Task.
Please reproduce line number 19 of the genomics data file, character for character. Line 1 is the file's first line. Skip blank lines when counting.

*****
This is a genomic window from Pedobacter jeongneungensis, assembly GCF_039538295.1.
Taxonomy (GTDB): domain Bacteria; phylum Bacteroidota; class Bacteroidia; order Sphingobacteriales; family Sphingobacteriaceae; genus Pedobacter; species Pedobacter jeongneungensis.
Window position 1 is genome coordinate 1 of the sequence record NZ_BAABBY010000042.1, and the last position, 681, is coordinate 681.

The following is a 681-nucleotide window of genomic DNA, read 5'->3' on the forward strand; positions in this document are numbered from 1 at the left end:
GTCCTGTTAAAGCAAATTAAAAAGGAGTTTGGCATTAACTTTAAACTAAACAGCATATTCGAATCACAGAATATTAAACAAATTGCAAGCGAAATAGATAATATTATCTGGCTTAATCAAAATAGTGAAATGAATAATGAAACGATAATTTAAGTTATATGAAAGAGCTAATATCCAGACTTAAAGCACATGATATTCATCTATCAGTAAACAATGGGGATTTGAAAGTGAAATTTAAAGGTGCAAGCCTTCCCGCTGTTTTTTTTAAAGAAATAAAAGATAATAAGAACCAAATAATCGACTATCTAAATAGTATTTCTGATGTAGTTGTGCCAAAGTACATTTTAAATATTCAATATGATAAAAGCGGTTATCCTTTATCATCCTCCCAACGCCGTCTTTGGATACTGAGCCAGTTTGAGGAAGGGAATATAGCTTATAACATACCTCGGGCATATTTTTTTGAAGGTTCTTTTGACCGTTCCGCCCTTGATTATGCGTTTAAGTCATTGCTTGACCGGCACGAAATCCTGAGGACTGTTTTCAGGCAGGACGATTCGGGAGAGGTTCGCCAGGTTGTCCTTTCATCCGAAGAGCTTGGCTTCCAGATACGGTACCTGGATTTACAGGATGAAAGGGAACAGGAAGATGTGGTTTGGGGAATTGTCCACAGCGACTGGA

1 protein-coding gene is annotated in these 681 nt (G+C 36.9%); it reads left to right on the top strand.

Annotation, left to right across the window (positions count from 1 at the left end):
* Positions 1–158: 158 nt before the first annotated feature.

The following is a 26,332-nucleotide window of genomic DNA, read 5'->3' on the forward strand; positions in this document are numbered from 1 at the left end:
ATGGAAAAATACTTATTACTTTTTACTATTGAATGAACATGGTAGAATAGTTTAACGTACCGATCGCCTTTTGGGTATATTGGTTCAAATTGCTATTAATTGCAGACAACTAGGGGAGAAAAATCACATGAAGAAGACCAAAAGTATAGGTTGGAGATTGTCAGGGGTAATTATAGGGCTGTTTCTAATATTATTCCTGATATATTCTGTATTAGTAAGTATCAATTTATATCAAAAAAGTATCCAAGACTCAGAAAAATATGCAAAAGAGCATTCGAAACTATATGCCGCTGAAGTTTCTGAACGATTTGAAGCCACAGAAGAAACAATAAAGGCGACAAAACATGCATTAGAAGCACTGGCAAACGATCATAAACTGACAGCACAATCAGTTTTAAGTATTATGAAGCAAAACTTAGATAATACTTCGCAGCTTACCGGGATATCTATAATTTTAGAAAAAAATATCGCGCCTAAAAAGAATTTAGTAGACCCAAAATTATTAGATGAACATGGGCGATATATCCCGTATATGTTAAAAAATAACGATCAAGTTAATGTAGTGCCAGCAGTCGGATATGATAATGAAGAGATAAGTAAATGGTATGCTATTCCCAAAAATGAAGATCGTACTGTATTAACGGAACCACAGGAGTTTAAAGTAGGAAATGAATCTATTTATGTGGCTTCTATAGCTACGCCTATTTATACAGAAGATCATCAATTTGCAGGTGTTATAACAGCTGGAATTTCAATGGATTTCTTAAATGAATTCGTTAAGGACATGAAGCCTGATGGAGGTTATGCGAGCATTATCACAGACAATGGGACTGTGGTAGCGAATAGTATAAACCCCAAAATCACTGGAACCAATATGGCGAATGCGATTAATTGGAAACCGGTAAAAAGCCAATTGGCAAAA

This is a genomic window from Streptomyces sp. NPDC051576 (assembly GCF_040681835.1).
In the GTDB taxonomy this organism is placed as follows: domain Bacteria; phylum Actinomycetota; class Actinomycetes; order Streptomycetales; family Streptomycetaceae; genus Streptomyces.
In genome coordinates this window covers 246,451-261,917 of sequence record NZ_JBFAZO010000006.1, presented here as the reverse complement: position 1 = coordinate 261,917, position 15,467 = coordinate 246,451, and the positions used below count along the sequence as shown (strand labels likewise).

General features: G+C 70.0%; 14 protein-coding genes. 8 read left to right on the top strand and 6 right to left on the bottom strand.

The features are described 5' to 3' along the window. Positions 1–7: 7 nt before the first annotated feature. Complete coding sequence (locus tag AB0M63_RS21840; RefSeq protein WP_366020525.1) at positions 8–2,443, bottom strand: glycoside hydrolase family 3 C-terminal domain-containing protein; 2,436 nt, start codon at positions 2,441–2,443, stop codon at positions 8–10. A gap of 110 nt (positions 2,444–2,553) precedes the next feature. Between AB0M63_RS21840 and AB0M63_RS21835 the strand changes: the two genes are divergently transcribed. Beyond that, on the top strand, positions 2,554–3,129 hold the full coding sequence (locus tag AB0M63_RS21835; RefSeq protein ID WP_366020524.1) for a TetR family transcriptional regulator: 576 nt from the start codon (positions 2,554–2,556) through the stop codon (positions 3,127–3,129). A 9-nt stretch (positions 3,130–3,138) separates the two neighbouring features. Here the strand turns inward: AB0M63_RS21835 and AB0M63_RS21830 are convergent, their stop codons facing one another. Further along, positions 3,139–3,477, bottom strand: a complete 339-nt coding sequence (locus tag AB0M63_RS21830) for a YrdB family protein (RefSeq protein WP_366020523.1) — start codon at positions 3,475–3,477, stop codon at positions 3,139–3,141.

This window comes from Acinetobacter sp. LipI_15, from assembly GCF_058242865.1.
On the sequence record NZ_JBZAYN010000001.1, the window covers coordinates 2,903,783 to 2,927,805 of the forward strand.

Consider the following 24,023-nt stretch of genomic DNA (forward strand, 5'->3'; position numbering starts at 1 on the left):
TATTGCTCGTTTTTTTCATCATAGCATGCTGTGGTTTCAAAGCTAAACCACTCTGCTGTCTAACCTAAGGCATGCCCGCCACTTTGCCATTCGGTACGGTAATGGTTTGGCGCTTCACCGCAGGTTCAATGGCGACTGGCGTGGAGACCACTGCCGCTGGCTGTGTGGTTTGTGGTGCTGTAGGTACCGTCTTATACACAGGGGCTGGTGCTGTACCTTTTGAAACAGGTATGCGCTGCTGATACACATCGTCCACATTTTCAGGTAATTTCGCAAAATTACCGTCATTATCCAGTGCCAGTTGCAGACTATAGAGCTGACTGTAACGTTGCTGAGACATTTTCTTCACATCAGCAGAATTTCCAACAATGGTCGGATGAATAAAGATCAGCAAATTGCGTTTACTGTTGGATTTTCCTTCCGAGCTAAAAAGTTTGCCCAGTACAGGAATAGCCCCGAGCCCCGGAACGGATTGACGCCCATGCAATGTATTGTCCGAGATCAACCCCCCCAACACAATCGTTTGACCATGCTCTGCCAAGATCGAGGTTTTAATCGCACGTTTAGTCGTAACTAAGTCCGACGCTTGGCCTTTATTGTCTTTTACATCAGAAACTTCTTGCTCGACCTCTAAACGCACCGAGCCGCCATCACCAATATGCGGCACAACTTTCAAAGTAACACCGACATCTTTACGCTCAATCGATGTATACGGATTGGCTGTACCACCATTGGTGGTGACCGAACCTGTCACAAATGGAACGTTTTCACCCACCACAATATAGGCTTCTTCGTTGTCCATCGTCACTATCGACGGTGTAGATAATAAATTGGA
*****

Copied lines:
TATTGCTCGTTTTTTTCATCATAGCATGCTGTGGTTTCAAAGCTAAACCACTCTGCTGTCTAACCTAAGGCATGCCCGCCACTTTGCCATTCGGTACGGTAATGGTTTGGCGCTTCACCGCAGGTTCAATGGCGACTGGCGTGGAGACCACTGCCGCTGGCTGTGTGGTTTGTGGTGCTGTAGGTACCGTCTTATACACAGGGGCTGGTGCTGTACCTTTTGAAACAGGTATGCGCTGCTGATACACATCGTCCACATTTTCAGGTAATTTCGCAAAATTACCGTCATTATCCAGTGCCAGTTGCAGACTATAGAGCTGACTGTAACGTTGCTGAGACATTTTCTTCACATCAGCAGAATTTCCAACAATGGTCGGATGAATAAAGATCAGCAAATTGCGTTTACTGTTGGATTTTCCTTCCGAGCTAAAAAGTTTGCCCAGTACAGGAATAGCCCCGAGCCCCGGAACGGATTGACGCCCATGCAATGTATTGTCCGAGATCAACCCCCCCAACACAATCGTTTGACCATGCTCTGCCAAGATCGAGGTTTTAATCGCACGTTTAGTCGTAACTAAGTCCGACGCTTGGCCTTTATTGTCTTTTACATCAGAAACTTCTTGCTCGACCTCTAAACGCACCGAGCCGCCATCACCAATATGCGGCACAACTTTCAAAGTAACACCGACATCTTTACGCTCAATCGATGTATACGGATTGGCTGTACCACCATTGGTGGTGACCGAACCTGTCACAAATGGAACGTTTTCACCCACCACAATATAGGCTTCTTCGTTGTCCATCGTCACTATCGACGGTGTAGATAATAAATTGGA